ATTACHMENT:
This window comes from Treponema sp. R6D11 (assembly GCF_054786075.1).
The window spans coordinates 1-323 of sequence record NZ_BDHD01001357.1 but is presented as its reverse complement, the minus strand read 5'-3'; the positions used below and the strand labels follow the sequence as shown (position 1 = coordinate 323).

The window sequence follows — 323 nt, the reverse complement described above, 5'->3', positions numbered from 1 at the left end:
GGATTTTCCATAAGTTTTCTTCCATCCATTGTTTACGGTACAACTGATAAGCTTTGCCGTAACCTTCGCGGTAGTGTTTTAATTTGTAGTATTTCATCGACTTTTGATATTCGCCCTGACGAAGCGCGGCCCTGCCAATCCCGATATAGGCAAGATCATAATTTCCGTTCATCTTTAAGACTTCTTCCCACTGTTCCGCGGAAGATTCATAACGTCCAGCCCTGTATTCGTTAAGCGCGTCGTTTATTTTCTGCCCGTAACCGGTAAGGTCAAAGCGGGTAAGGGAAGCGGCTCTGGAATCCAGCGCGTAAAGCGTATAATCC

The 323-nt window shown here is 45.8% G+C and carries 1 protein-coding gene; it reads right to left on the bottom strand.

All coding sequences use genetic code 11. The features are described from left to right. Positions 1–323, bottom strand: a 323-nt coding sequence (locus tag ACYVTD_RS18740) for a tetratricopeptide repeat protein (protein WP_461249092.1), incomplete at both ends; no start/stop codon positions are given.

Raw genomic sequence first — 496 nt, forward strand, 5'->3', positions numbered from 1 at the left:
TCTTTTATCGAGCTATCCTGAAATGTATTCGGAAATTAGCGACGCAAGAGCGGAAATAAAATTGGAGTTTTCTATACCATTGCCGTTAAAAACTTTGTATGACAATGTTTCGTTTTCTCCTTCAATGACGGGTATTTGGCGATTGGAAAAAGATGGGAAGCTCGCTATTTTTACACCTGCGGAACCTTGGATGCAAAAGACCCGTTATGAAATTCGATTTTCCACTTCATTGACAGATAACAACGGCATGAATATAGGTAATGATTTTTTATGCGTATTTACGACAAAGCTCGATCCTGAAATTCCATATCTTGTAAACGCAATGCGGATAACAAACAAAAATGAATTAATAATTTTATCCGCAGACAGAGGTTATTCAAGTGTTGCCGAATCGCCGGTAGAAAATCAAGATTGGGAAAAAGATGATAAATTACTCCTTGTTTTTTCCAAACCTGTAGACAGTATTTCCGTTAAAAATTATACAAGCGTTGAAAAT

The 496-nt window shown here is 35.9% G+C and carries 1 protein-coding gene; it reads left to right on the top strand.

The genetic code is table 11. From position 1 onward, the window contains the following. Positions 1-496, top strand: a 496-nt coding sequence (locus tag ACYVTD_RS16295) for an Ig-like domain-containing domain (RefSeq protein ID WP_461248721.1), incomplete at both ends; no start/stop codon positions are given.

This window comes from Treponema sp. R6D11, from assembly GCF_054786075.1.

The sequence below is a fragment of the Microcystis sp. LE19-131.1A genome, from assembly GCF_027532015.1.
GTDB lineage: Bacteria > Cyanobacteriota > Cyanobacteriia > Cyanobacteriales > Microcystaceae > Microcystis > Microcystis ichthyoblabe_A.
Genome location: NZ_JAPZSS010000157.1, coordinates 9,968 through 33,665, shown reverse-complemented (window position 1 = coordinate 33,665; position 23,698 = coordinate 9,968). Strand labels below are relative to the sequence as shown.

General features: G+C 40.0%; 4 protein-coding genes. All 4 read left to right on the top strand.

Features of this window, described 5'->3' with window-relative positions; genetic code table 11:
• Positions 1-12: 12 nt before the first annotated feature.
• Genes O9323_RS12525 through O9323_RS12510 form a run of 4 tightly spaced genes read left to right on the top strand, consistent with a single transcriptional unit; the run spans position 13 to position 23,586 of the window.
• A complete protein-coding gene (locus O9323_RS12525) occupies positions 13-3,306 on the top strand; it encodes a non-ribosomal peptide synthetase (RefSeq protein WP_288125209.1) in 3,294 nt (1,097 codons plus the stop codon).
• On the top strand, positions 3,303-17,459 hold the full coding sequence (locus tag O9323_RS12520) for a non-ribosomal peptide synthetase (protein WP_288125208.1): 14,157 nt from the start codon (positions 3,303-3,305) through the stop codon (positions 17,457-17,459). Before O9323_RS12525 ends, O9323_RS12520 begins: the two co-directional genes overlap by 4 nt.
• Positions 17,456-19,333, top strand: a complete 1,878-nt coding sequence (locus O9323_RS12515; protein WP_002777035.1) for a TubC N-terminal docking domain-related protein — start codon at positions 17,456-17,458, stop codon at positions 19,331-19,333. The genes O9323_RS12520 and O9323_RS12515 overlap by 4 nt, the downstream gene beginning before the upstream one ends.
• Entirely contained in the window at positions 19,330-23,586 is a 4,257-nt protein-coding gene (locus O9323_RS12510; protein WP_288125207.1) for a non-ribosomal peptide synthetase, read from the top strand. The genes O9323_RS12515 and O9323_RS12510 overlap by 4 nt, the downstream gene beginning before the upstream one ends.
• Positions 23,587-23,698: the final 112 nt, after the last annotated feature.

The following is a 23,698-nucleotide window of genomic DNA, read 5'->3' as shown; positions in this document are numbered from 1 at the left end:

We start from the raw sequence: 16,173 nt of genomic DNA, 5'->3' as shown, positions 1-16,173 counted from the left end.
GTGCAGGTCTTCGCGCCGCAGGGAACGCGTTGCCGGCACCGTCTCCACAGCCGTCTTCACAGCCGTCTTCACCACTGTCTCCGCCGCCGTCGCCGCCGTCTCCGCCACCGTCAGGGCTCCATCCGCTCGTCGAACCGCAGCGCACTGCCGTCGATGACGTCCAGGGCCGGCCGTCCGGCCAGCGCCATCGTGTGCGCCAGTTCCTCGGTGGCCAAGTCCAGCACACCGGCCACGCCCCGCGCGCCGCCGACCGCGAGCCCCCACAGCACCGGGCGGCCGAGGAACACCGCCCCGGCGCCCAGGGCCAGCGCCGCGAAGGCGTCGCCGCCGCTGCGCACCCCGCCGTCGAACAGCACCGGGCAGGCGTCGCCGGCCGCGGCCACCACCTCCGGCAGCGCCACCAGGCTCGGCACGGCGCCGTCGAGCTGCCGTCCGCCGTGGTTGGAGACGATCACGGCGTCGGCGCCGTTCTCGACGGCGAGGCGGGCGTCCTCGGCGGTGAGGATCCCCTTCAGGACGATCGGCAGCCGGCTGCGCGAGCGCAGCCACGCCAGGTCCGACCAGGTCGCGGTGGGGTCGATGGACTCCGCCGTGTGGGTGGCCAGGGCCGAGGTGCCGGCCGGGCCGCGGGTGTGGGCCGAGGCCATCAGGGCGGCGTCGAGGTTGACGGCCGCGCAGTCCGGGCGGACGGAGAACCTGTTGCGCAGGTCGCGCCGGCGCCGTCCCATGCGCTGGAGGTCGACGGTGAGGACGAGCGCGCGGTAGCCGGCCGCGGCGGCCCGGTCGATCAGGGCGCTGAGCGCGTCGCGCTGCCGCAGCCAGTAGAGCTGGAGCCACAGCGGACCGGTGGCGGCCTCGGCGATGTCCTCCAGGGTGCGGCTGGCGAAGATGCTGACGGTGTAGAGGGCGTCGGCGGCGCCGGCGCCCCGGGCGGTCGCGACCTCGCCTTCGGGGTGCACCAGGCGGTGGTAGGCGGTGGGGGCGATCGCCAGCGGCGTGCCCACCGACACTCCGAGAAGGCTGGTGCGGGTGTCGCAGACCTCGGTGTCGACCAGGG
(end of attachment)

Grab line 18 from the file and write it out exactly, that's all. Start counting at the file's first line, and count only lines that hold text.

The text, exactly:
• Genes O9323_RS12525 through O9323_RS12510 form a run of 4 tightly spaced genes read left to right on the top strand, consistent with a single transcriptional unit; the run spans position 13 to position 23,586 of the window.